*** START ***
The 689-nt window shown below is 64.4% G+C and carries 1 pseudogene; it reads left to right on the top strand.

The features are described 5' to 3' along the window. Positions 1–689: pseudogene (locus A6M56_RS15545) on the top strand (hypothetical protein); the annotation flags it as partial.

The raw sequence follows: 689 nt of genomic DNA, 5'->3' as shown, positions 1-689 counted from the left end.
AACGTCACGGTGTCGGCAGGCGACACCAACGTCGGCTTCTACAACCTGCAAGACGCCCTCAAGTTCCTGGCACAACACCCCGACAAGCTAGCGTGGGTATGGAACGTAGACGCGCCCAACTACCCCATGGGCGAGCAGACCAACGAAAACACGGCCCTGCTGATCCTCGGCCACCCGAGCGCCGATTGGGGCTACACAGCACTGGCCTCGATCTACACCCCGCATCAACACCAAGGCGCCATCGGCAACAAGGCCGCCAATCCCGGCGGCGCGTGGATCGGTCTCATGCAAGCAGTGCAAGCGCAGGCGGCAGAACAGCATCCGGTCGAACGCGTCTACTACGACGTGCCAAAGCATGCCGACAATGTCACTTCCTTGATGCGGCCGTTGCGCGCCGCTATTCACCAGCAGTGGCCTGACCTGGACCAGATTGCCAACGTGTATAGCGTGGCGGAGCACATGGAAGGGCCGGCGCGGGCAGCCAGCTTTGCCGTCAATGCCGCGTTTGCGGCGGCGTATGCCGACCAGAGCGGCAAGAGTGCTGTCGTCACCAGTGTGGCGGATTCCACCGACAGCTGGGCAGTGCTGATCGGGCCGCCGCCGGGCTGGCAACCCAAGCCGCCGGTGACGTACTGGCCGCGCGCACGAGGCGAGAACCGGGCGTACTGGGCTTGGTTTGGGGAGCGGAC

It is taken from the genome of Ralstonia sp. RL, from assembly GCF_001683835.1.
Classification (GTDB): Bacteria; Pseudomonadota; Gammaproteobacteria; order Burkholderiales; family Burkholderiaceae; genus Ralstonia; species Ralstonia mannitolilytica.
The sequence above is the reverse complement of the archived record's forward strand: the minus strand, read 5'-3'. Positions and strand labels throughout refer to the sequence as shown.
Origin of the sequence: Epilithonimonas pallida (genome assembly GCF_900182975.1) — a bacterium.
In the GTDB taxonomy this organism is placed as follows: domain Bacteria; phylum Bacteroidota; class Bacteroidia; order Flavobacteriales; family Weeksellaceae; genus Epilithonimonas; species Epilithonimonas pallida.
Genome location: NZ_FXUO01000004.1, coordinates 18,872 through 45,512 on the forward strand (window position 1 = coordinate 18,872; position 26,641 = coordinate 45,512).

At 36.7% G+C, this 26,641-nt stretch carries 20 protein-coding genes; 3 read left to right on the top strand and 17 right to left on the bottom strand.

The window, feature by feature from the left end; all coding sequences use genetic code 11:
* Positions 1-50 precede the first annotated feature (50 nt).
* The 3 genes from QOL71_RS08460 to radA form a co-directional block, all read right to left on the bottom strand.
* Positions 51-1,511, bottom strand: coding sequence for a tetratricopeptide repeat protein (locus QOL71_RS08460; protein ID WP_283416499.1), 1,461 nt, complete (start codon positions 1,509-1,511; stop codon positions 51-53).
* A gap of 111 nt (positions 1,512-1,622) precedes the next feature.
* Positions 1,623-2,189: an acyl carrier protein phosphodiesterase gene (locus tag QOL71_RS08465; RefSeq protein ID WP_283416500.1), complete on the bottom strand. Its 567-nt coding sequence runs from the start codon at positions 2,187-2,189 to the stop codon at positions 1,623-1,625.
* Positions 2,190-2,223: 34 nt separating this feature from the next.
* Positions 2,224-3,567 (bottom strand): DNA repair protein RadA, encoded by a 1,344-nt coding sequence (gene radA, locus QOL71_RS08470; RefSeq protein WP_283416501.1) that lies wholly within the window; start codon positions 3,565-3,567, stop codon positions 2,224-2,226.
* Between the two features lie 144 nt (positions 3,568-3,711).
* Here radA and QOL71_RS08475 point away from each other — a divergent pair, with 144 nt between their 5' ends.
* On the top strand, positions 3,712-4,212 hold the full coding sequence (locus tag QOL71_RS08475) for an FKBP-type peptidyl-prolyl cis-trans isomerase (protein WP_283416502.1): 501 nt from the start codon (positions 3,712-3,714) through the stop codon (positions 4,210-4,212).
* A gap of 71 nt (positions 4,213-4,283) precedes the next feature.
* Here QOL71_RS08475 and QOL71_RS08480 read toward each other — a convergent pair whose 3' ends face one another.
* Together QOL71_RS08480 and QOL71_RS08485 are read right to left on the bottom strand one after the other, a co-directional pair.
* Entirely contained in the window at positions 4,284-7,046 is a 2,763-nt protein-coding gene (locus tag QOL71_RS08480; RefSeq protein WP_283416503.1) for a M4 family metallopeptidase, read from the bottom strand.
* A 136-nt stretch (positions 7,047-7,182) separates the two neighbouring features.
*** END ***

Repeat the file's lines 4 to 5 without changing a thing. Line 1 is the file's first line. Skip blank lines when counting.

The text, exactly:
AACGTCACGGTGTCGGCAGGCGACACCAACGTCGGCTTCTACAACCTGCAAGACGCCCTCAAGTTCCTGGCACAACACCCCGACAAGCTAGCGTGGGTATGGAACGTAGACGCGCCCAACTACCCCATGGGCGAGCAGACCAACGAAAACACGGCCCTGCTGATCCTCGGCCACCCGAGCGCCGATTGGGGCTACACAGCACTGGCCTCGATCTACACCCCGCATCAACACCAAGGCGCCATCGGCAACAAGGCCGCCAATCCCGGCGGCGCGTGGATCGGTCTCATGCAAGCAGTGCAAGCGCAGGCGGCAGAACAGCATCCGGTCGAACGCGTCTACTACGACGTGCCAAAGCATGCCGACAATGTCACTTCCTTGATGCGGCCGTTGCGCGCCGCTATTCACCAGCAGTGGCCTGACCTGGACCAGATTGCCAACGTGTATAGCGTGGCGGAGCACATGGAAGGGCCGGCGCGGGCAGCCAGCTTTGCCGTCAATGCCGCGTTTGCGGCGGCGTATGCCGACCAGAGCGGCAAGAGTGCTGTCGTCACCAGTGTGGCGGATTCCACCGACAGCTGGGCAGTGCTGATCGGGCCGCCGCCGGGCTGGCAACCCAAGCCGCCGGTGACGTACTGGCCGCGCGCACGAGGCGAGAACCGGGCGTACTGGGCTTGGTTTGGGGAGCGGAC

It is taken from the genome of Ralstonia sp. RL, from assembly GCF_001683835.1.